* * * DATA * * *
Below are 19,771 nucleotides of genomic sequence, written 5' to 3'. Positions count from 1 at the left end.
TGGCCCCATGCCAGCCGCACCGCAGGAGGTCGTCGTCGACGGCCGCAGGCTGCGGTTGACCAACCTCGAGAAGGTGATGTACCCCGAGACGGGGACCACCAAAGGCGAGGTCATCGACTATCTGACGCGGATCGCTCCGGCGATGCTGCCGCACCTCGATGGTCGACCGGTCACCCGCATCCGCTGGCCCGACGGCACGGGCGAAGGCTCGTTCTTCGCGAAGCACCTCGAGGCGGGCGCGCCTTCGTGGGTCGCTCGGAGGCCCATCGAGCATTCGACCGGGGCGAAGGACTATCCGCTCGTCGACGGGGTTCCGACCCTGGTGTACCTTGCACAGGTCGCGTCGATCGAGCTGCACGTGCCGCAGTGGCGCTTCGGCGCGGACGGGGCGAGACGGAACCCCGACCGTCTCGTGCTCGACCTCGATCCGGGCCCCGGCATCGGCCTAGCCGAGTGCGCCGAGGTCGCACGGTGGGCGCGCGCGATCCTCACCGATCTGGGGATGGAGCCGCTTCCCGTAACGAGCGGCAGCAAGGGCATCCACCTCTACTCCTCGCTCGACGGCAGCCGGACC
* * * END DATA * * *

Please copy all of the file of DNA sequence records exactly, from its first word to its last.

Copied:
Below are 19,771 nucleotides of genomic sequence, written 5' to 3'. Positions count from 1 at the left end.
TGGCCCCATGCCAGCCGCACCGCAGGAGGTCGTCGTCGACGGCCGCAGGCTGCGGTTGACCAACCTCGAGAAGGTGATGTACCCCGAGACGGGGACCACCAAAGGCGAGGTCATCGACTATCTGACGCGGATCGCTCCGGCGATGCTGCCGCACCTCGATGGTCGACCGGTCACCCGCATCCGCTGGCCCGACGGCACGGGCGAAGGCTCGTTCTTCGCGAAGCACCTCGAGGCGGGCGCGCCTTCGTGGGTCGCTCGGAGGCCCATCGAGCATTCGACCGGGGCGAAGGACTATCCGCTCGTCGACGGGGTTCCGACCCTGGTGTACCTTGCACAGGTCGCGTCGATCGAGCTGCACGTGCCGCAGTGGCGCTTCGGCGCGGACGGGGCGAGACGGAACCCCGACCGTCTCGTGCTCGACCTCGATCCGGGCCCCGGCATCGGCCTAGCCGAGTGCGCCGAGGTCGCACGGTGGGCGCGCGCGATCCTCACCGATCTGGGGATGGAGCCGCTTCCCGTAACGAGCGGCAGCAAGGGCATCCACCTCTACTCCTCGCTCGACGGCAGCCGGACC